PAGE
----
Beyond the financial benefits of gainful employment, there are few advantages to rising each morning at 4:45. This morning, though, I had the distinct pleasure of driving west before, during, and after sunrise, and was treated to one of the most glorious, ever-changing vistas of a lifetime.
At the gate I looked toward our neighbor, Bald Knob. Let stubble grow on your chin for three days, rub a soft cotton wad across it. That’s how Bald Knob looked; shreds of cottony cloud clinging to its rugged surface. All around us, pressing down, was a thick layer of low clouds. Between us and that layer were thin wisps, like dandelion fuzz wafting on a gentle breeze.
As I was heading west, I saw the real show. Hugging the base of the Mule Mountains was a layer of cloud as white and dense as a fresh snowfall. Above, the clouds dissipated over the mountains, except for one jumble, like piled white boulders, hunching at the shoulder of the highest peak. Behind it, the setting full moon slipped in and out of clouds, as I moved, or the clouds did, or both. While I crossed the valley, the sun began to rise, throwing bands of palest salmon across the sky, framing the moon.
Soon, right after I emerged from the layer of fog at the base of the mountains, the rising sun found a break in the clouds, and a golden hue dripped down from the highest peaks as if poured from a bucket.
I longed for my camera, but if I’d stopped to take pictures, it could have taken all morning, and I might have missed the progression of things. It was the combination of my forward motion and the shifting skies.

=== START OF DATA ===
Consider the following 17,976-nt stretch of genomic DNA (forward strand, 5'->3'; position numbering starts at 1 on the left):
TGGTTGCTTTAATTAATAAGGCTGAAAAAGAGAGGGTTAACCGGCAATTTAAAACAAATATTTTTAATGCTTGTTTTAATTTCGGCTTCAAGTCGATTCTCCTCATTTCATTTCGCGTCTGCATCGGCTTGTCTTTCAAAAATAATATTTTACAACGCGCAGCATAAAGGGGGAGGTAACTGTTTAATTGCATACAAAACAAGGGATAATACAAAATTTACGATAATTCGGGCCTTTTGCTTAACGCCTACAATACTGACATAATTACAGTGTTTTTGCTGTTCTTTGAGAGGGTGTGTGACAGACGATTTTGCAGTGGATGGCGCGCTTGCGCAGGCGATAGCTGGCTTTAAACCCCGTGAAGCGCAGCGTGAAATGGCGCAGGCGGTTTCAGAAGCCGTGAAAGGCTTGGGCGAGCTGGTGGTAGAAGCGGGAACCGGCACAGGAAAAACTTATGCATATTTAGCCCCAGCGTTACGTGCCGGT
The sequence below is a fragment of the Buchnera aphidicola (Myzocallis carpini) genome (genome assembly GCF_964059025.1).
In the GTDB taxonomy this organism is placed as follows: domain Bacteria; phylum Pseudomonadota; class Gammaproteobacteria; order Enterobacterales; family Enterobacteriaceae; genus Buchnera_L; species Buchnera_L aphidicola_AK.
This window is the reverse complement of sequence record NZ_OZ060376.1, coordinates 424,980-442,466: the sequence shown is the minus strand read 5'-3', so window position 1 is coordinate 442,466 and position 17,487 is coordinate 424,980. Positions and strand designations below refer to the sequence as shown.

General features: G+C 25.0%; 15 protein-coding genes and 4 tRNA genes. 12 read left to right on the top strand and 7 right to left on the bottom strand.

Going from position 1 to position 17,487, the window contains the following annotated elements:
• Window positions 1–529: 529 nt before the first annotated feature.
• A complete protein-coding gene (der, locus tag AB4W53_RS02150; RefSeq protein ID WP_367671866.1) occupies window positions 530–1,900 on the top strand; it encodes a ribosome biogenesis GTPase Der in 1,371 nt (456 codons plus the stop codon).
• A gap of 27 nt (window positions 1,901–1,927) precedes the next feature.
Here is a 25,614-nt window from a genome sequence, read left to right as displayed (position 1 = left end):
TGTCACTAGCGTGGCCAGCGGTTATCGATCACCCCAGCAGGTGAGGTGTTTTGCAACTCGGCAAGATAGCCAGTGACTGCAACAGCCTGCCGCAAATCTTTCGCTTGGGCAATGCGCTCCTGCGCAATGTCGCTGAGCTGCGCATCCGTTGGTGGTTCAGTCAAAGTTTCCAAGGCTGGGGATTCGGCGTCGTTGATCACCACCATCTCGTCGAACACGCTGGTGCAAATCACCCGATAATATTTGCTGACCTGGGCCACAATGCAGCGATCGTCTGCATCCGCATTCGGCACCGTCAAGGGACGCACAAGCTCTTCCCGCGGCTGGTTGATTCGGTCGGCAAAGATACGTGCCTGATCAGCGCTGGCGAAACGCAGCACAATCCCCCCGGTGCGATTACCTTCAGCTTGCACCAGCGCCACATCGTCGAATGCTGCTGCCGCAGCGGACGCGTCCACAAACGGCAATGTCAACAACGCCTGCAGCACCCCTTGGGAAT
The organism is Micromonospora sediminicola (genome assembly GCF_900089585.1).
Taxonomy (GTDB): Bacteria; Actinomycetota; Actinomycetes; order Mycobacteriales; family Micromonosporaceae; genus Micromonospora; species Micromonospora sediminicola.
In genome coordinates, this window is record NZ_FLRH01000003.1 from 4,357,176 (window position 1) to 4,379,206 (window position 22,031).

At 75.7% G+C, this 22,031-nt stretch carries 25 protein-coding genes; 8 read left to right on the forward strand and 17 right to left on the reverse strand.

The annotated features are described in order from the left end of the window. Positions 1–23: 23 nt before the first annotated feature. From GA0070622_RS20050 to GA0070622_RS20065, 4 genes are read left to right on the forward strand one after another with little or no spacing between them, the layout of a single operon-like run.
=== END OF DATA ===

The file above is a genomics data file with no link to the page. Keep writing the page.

On the other side of the mountains, I passed a photographer, tripod standing on a pile of gravel, shooting toward the cloud-swathed hills to his north and east. So there would be photographs of the morning, from some angles, if not from mine.
Does humanity have a purpose on Earth? Are we here just to use up its resources, overcrowd its space, overburden its fragile systems? Where is it written that people trapped in artificial canyons of concrete, steel and glass should make decisions affecting the cleanliness of our air, the purity of our water, the despoiling of our mountaintops, the life and death of sentient creatures? These are questions for other minds to ponder. As for me, if we’re only here so that there are creatures with eyes that can see a broad spectrum of color and minds that can grasp the abstract concept of beauty for beauty’s sake, only here so there will be an appreciative audience for the splendor of nature’s magnificence, that’s good enough for me.